The insurer, based in London, will spend the money on majority and minority stakes in firms selling insurance and savings products to Africa’s growing middle class over the next three to five years, Chief Executive Officer Julian Roberts said today on a call with reporters.
“We’re very committed to growing in Africa, growing organically, growing by acquisitions, and it won’t necessarily be by buying 100 percent of businesses,” he said.
Old Mutual paid 1 billion pounds ($1.5 billion) as a special dividend last year after reducing debt and selling its U.S. life-insurance arm, which caused the firm to lose money during the financial crisis and forced out previous management including former CEO Jim Sutcliffe. Old Mutual is now focusing on selling life insurance in faster-growing countries such as Kenya and Namibia in Sub-Saharan Africa as well as fund management in the U.K.
The shares increased as much as 3.2 percent, trading at 206.20 pence at 9:08 a.m. in London, up 1.8 percent. They have gained 15.7 percent this year.
Operating profit, adjusted for goodwill, long-term investments and currency swings, climbed 18 percent to 1.61 billion pounds in 2012, beating the 1.57 billion-pound estimate of seven analysts, according to data compiled by Bloomberg. The firm increased its full-year dividend to 7 pence a share, beating the analysts’ estimate of 6.5 pence.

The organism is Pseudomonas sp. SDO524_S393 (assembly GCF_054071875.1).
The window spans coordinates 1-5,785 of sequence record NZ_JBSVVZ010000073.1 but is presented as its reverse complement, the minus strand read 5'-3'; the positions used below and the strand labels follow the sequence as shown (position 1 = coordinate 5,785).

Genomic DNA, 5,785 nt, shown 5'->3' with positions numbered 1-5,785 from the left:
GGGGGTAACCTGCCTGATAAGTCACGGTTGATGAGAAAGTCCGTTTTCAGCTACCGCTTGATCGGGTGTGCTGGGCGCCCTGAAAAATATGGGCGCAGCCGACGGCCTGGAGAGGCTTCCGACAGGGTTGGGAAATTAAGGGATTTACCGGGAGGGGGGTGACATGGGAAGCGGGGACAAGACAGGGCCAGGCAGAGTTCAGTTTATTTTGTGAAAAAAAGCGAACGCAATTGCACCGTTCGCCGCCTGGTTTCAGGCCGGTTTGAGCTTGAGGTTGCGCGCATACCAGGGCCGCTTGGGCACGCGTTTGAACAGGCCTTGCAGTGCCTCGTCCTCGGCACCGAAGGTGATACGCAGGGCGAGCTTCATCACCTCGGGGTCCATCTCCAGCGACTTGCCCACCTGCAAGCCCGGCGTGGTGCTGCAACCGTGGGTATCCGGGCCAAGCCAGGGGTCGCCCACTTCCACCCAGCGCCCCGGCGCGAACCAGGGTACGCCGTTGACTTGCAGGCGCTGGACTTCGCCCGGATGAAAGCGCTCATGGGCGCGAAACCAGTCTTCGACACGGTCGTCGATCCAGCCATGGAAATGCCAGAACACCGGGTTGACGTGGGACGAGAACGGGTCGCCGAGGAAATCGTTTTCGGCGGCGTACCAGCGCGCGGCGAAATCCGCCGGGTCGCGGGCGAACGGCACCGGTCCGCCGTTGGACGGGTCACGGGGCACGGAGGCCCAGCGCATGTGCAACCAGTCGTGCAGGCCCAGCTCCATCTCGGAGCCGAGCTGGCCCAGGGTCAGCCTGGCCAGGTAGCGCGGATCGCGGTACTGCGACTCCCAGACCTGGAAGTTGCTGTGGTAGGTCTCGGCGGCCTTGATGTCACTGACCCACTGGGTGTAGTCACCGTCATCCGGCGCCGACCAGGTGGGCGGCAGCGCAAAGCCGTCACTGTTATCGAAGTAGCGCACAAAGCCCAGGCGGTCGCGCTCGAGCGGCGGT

The results show “how the company wants to position itself, as the emerging-market dividend play,” said Alan Devlin, a London-based analyst at Barclays Plc with a hold rating on the stock. “They’re starting to push the dividend up, albeit from a low base compared with the rest of the sector.”
Old Mutual’s net income for 2012 jumped 76 percent to 1.17 billion pounds. Operating profit for emerging markets rose 19 percent to 605 million pounds as life insurance sales increased in Kenya and among South Africa’s growing middle class, the company said. The firm also said it is exploring ways to cut costs in Europe.
Old Mutual has “no timetable set” for a planned initial public offering of its U.S. asset-management unit, Roberts said.
“We’re pleased with progress of that business but it hasn’t yet got to the stage where we think it would be value enhancing to do an IPO,” he said.